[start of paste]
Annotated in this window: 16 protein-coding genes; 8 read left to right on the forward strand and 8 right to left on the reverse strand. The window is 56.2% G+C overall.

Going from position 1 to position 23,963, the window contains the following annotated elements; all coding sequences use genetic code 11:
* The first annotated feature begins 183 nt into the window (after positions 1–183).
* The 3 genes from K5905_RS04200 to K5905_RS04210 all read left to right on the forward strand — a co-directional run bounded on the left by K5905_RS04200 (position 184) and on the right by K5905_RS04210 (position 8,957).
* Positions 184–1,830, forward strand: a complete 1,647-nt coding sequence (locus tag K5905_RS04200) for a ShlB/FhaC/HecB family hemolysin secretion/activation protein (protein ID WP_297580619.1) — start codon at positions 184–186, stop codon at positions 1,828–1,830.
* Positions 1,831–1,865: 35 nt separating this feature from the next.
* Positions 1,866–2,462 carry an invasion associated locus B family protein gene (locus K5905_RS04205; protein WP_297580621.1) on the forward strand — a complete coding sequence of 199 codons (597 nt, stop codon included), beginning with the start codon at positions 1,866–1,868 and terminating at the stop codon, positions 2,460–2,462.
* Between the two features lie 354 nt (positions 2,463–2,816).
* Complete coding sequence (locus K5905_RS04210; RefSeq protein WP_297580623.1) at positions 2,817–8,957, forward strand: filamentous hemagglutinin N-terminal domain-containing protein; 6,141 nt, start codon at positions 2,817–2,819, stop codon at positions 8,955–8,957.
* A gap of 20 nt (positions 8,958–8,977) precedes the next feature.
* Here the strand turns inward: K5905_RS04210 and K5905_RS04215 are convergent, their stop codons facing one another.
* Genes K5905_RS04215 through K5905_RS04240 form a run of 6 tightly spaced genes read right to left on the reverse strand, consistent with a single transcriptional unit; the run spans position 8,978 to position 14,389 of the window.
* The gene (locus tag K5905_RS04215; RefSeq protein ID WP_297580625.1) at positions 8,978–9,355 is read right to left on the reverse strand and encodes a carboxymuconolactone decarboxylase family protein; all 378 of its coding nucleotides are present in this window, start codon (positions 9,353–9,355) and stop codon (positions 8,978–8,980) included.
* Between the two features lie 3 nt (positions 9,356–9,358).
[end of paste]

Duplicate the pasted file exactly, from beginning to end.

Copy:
Annotated in this window: 16 protein-coding genes; 8 read left to right on the forward strand and 8 right to left on the reverse strand. The window is 56.2% G+C overall.

Going from position 1 to position 23,963, the window contains the following annotated elements; all coding sequences use genetic code 11:
* The first annotated feature begins 183 nt into the window (after positions 1–183).
* The 3 genes from K5905_RS04200 to K5905_RS04210 all read left to right on the forward strand — a co-directional run bounded on the left by K5905_RS04200 (position 184) and on the right by K5905_RS04210 (position 8,957).
* Positions 184–1,830, forward strand: a complete 1,647-nt coding sequence (locus tag K5905_RS04200) for a ShlB/FhaC/HecB family hemolysin secretion/activation protein (protein ID WP_297580619.1) — start codon at positions 184–186, stop codon at positions 1,828–1,830.
* Positions 1,831–1,865: 35 nt separating this feature from the next.
* Positions 1,866–2,462 carry an invasion associated locus B family protein gene (locus K5905_RS04205; protein WP_297580621.1) on the forward strand — a complete coding sequence of 199 codons (597 nt, stop codon included), beginning with the start codon at positions 1,866–1,868 and terminating at the stop codon, positions 2,460–2,462.
* Between the two features lie 354 nt (positions 2,463–2,816).
* Complete coding sequence (locus K5905_RS04210; RefSeq protein WP_297580623.1) at positions 2,817–8,957, forward strand: filamentous hemagglutinin N-terminal domain-containing protein; 6,141 nt, start codon at positions 2,817–2,819, stop codon at positions 8,955–8,957.
* A gap of 20 nt (positions 8,958–8,977) precedes the next feature.
* Here the strand turns inward: K5905_RS04210 and K5905_RS04215 are convergent, their stop codons facing one another.
* Genes K5905_RS04215 through K5905_RS04240 form a run of 6 tightly spaced genes read right to left on the reverse strand, consistent with a single transcriptional unit; the run spans position 8,978 to position 14,389 of the window.
* The gene (locus tag K5905_RS04215; RefSeq protein ID WP_297580625.1) at positions 8,978–9,355 is read right to left on the reverse strand and encodes a carboxymuconolactone decarboxylase family protein; all 378 of its coding nucleotides are present in this window, start codon (positions 9,353–9,355) and stop codon (positions 8,978–8,980) included.
* Between the two features lie 3 nt (positions 9,356–9,358).